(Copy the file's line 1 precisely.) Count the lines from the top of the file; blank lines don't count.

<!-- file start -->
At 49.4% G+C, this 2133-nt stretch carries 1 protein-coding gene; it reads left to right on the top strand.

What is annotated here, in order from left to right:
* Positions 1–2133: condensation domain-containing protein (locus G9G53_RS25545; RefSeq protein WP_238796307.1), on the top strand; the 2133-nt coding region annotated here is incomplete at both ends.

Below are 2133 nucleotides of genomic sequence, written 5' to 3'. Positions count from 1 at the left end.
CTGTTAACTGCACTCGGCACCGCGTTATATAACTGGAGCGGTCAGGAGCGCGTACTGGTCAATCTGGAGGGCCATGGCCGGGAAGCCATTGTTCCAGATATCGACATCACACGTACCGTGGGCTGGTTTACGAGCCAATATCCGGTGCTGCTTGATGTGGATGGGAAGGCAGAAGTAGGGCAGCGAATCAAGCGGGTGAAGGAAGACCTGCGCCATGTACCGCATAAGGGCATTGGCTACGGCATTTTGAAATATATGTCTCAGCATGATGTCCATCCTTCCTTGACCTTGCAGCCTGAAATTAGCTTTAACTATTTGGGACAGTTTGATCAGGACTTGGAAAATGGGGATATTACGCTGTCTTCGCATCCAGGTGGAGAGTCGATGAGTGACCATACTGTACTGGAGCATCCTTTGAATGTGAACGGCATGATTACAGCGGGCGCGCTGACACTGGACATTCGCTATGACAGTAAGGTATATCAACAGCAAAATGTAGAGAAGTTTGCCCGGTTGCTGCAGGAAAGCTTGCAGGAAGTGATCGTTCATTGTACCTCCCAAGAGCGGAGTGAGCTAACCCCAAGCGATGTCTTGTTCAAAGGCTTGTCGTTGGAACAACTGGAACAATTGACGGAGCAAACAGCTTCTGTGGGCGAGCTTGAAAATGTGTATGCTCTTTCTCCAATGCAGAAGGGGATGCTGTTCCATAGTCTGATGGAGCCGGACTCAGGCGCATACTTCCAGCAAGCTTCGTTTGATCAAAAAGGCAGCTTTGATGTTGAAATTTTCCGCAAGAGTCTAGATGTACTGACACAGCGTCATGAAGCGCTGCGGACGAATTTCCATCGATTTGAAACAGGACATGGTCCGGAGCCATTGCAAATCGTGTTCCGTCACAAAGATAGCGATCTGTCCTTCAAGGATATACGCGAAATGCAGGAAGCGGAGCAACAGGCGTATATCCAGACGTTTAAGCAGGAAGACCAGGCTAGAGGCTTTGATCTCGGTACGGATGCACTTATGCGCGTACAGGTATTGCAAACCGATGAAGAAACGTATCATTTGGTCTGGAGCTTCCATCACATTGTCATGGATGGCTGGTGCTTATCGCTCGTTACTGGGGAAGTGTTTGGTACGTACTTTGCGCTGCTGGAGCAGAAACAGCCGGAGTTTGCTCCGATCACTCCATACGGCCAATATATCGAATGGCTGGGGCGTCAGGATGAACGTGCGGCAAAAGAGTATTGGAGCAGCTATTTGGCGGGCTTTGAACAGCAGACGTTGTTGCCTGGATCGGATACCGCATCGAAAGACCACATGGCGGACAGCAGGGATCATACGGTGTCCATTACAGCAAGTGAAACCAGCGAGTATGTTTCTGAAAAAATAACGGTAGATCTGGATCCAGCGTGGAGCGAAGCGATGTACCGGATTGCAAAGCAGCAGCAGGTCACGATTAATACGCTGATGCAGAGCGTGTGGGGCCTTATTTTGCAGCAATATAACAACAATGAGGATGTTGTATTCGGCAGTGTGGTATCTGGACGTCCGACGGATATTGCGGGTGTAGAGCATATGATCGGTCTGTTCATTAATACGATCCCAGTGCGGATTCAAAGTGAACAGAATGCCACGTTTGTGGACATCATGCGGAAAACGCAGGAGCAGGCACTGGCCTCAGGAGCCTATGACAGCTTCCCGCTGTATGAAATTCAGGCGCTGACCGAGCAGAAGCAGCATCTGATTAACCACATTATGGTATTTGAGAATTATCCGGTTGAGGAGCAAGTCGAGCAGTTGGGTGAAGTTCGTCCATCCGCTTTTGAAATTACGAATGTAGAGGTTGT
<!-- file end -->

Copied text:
At 49.4% G+C, this 2133-nt stretch carries 1 protein-coding gene; it reads left to right on the top strand.